SMART Goals examples for Managers
In my quest for leadership development I have been seeking resources and ideas on the best SMART Goals Examples for Managers. I have found that setting smaller goals in smaller increments help you to achieve your larger goal. The problem I see with most goal setting is that people create very high stretch goals and when they start to lose ground they become demotivated and lose the motivations that started the goal setting process. It is estimated that 90% of people never complete the goals that they set out to achieve. I came across a simple and effective layout of SMART goals examples and wanted to share from the source below.
How many times have you not achieved something because you got distracted by something else? When I was a kid I tried learning the recorder, but after a couple of weeks I took to the guitar. As an adult, many people don’t achieve what they set out for simply because there are distractions on the journey. Sometimes the journey is just too darn difficult and other times people don’t know when they should reach the goal or objective. The fact is achieving anything requires focus! And, focus is what SMART objectives are for.
Take for example the case of a usability manager who would like to see an improvement in the time taken and number of steps it takes to place an order on an ecommerce site. The manager might phrase the objective:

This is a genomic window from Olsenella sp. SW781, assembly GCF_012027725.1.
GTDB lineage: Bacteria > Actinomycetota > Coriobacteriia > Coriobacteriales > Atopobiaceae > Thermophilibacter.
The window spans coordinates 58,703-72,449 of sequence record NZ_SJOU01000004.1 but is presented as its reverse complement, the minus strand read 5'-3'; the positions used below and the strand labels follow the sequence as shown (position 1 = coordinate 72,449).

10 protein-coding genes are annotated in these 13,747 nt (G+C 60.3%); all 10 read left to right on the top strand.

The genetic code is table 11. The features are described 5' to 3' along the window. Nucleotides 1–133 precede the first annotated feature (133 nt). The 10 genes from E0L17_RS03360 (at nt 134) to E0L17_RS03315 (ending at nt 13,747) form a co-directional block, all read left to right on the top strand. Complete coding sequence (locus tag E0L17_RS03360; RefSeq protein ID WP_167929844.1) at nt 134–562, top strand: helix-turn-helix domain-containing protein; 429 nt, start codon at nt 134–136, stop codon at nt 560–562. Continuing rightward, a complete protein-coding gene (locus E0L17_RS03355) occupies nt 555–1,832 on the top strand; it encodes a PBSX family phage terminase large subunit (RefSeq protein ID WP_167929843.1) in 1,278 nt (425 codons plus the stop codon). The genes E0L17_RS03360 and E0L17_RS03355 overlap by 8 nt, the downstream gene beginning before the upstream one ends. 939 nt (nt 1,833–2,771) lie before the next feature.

Understand the purchase process
Looking carefully at the above objective and you’ll notice some problems in the phrasing of the objective. The problems that come to mind are:
- S: How will the manager know what to do? The verb understand is not really specific!
- M: How will the manager measure the progress towards achieving this objective? The objective does not have any measurable item.
- A: Is it an achievable objective? If it isn’t, then de-motivation creeps in.
- R: Is it a realistic objective? For example, if the manager does not have the skills or resources, the objective may not be achievable. In the example above, as there is no timeline associated, the objective is vague. Also, the manager may not have the supported resources.
- T: By when should the objective be met? Time-line is critical. Humans work towards goals based on some pressure applied by the time of completion. Hence, objectives should be time-bound.
The objective mentioned above can be rephrased to…More at Samples of SMART Objectives for Managers and Their Teams
Stick to SMART protocol when setting goals: S – specific M – measurable A – achievable R – realistic T – time Start today and see tomorrow!
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How to set SMART goals http://t.co/2kdPw2xq
— sharda_dulal (Sharda Dulal) (@sharda_dulal) Tue Oct 2 2012